She also attributes it to good doctors and medicine, which she’s seen plenty of in her lifetime. She now uses an oxygen machine daily. She also has a new hip and a new knee on her right, and this April, she broke her femur on the same leg. However, Toots is a fighter. After four months of rehabilitation, she was able to start walking again, with use of a walker, and earlier this month, she returned to her favorite place to be—the home that was built for her, where she lives by herself. However, Toots is never lonely. She always has the company of a nearby family member, an aide or a neighbor, who she enjoys conversing with, and with 99 years of wisdom and a mind as sharp as a tack, there’s plenty to learn from a woman that’s been alive since 1920. Among her most important tips are— “Don’t smoke. Eat sensibly. Save your money. And enjoy the Rockaway air…you can’t beat this air,” she said.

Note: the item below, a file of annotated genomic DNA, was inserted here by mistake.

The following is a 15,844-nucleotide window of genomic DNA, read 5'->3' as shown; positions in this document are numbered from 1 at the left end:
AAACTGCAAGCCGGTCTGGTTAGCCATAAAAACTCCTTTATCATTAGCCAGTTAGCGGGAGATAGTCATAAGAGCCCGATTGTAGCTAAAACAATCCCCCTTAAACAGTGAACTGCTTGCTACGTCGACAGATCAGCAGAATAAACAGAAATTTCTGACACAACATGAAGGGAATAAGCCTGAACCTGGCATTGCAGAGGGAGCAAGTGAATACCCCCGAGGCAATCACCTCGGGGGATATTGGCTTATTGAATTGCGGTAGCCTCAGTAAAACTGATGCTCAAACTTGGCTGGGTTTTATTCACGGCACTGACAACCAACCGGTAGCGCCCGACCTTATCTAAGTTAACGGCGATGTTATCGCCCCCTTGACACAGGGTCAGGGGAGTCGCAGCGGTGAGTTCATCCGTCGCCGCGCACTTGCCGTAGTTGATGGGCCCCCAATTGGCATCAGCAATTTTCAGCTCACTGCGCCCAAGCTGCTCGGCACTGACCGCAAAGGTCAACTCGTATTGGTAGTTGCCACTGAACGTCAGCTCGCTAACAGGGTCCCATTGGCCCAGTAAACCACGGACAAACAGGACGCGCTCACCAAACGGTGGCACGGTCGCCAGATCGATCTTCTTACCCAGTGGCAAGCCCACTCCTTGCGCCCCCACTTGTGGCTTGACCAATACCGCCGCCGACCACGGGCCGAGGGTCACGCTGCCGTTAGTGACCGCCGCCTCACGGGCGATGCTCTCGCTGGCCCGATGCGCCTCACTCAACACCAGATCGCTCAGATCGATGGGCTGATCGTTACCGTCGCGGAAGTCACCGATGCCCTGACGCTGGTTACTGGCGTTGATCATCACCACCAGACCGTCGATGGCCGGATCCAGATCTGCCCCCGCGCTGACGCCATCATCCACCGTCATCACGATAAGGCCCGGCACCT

Toots will surely continue to enjoy the Rockaway air from her front porch, as she gets ready to celebrate an even bigger milestone in 2020—her 100th birthday. “I’m looking forward to that… If I’m here,” she said. “I take one day at a time.”